My husband and I enter Raleigh’s Driftwood Southern Kitchen restaurant by happenstance. Our original plans to find comfort food in North Raleigh fell through, and so we land at the Southern-inspired eatery on a Friday night happy to find that they still have tables available to those strolling in without reservations.
Driftwood is a modern, Southern neighborhood restaurant bound by the farm-to-table ethos and it does its best to convey this as soon as you walk through the door. The open, expansive space is characterized by the typical “rustic” Southern farmhouse iconography –mason jars, burlap sacks, chalkboard signs, pictures of swine, reclaimed wood—updated with a contemporary twist that seems almost trite at this point with colorful its metal bucket chairs and the hanging curtain of glass terrariums. Perhaps, it’s Driftwood’s location, set inside Lafayette Village, juxtaposed against the North Raleigh-Disney-fied pastiche version of a European village that undermines its Southern authenticity.
Nevertheless, the service is exceedingly chipper and charming in that Southern way that one would expect. We are given an amuse-bouche, a white paper sack of crispy pork rinds, as we glance over the food and drink menu.
The drink menu is a veritable list of local craft beers and Southern-inspired cocktails. The cocktails veer into the expensive side, with most in the $10 range. And yes, there is a cocktail list using fruit-infused moonshine. The food menu is full of traditional items that you’d might expect—and crave—at a Southern restaurant; heavy proteins like meatloaf, fried chicken, barbecue pork and stick-to-your-rib Southern staples like shrimp and grits and fried catfish are prominently featured, alongside a raw bar menu . The side dishes, like macaroni and cheese and collard greens, at Driftwood will set you back $5.95 each, a price tag which will certainly give you more than a pause to tack it on additionally willy-nilly to any entrée.
If the bottom half of the menu weighs you down, you might look towards the top where there’s a list of salads under the “something greener” category and soups. The beets-goat cheese-arugula salad is a lighter, springy antecedent to the rich main dish selections that might follow. Unfortunately, the sausage and black bean soup is largely forgettable, as it’s an insipid lukewarm black bean soup peppered with sausage that lacks any discernable herbaceous and robust flavor that you’d might expect.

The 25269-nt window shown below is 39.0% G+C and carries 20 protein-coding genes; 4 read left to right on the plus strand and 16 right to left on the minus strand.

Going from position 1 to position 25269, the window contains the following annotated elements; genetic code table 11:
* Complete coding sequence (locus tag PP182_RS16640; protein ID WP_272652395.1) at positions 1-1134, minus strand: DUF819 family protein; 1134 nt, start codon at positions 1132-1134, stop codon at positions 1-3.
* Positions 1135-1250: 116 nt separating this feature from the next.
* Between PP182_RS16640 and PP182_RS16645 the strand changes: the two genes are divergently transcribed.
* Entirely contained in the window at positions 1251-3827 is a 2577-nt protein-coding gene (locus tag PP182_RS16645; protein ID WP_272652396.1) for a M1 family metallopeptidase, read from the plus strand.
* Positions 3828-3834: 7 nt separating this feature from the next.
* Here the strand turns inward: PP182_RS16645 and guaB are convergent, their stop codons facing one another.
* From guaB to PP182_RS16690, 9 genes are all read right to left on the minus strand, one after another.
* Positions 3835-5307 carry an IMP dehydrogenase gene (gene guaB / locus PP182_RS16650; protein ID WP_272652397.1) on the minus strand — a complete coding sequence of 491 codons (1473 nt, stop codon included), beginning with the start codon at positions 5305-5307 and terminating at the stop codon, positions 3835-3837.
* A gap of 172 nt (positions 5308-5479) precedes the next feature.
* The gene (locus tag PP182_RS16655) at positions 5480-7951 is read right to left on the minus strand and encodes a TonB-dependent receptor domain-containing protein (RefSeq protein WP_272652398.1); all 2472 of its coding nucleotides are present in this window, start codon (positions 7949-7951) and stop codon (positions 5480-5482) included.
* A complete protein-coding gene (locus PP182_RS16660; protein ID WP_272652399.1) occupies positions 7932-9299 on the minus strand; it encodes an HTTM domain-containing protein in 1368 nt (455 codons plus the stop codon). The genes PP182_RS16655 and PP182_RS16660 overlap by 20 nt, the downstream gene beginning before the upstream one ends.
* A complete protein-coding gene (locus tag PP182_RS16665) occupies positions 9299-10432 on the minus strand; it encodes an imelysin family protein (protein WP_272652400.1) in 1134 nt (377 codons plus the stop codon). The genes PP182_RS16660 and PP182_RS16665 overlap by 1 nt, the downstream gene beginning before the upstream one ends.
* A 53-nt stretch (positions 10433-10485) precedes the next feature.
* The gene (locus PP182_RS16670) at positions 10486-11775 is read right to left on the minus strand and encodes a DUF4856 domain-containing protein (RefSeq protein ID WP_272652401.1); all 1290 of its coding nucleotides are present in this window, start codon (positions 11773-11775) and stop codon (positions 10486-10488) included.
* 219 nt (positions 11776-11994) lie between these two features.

The large bowl of Southern-style chicken and dumplings ($13.95) is a dish any would Grandma make, which is a high compliment in any Southern household. The broth, mixed in with chopped carrots and bouncy peas, is buttery and rich with large, tender chunks of white and dark meat chicken and glutinous nubs of soft dumplings. It’s more than an ample portion for dinner.
The pulled pork sandwich ($12.95) is perhaps slightly less successful. Though the burger bun is soft, and the portion of pulled pork is generous and moist, the pig in the sandwich eschews any natural smoky flavor, or crunchy texture, that might be imbued from a low-and-slow smoking method of cooking. The disappointment is compounded by the fact that the sandwich is served over a wooden plank with a sack of house made chips, and while pleasing aesthetically, makes consuming an unwieldy, messy comestible a tough balancing act.
Dinner with a few libations can get costly at Driftwood on any night. The quality of the food might barely be worth the price tag; you’ll certainly exit with gluttonous satisfaction, albeit not a deep yearning to return too soon.
DRIFTWOOD SOUTHERN KITCHEN | 8460 Honeycutt Road, Ste. 112 Raleigh NC 27615 | 919.670.5089